A 19-year old Haitian man who accused six Uruguayan UN peacekeepers of sexually assaulting him testified in a closed Uruguayan civilian court on Thursday. According to the victim, Johnny Jean, the six marines who were serving with the UN Stabilization Mission in Haiti (MINUSTAH) raped him on a UN base in Port Salut last September.
The peacekeepers involved, including one who recorded the incident with his cell phone, were recalled to Uruguay and imprisoned shortly after the case began making headlines. A preliminary investigation conducted by the UN and the Uruguayan Navy concluded that the peacekeepers had acted indecently but had not raped the Haitian man. As a result, the peacekeepers were released in late 2011, pending the outcome of the current investigation. According to Uruguayan Supreme Court spokesman Raul Oxandabarat, next steps in the case will depend on how Judge Alejandro Guido received Mr. Jean’s testimony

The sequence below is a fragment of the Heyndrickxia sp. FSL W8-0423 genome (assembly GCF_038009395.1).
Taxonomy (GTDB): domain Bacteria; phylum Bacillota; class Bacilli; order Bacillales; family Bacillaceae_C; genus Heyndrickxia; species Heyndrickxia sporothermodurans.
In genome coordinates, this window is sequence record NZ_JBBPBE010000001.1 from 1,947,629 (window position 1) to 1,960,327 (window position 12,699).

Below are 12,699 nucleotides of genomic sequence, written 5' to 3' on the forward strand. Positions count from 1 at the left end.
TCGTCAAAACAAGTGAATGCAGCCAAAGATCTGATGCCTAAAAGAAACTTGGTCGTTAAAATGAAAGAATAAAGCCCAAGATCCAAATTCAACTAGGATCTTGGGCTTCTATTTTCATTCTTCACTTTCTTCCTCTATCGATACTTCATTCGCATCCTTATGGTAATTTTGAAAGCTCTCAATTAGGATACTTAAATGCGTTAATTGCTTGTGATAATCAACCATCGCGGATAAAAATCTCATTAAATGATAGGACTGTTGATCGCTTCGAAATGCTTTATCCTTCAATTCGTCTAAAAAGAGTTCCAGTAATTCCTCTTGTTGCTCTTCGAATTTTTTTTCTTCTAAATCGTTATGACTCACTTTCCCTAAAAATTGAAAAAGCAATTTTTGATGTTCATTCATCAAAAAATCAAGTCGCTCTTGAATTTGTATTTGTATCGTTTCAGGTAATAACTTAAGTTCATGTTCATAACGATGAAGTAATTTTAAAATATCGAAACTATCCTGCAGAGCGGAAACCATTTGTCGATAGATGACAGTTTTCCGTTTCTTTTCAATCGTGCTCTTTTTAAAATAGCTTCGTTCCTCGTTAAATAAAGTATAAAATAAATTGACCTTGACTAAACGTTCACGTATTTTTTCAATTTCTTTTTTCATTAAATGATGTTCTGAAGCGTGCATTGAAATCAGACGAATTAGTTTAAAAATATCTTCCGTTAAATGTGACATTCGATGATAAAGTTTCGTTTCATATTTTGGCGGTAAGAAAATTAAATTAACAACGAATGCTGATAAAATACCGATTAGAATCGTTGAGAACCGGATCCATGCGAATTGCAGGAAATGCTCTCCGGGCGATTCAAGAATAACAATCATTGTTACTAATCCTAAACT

Tensions between UN peacekeepers and the local Haitian population have run high since Nepalese peacekeepers were found to be the source of the 2010 cholera outbreak. Less than two years later, the disease has spread across the country and spilled into the Dominican Republic, killing over 7,000 Haitians and infecting 530,000 more—roughly 5 percent of the total population. To make matters worse, the Centers for Disease Control report published last week shows that the cholera strain is evolving to circumvent immunity, igniting fears of a potential second wave of the epidemic.
Despite rising antagonism toward the UN presence in Haiti—and the potential for violence if the accused Uruguayans are found not guilty—newly confirmed Haitian Prime Minister Laurent Lamothe ruled out the possibility of a hasty removal of UN troops. "Once we increase our security forces, the number of MINUSTAH troops will gradually fall," Lamothe said.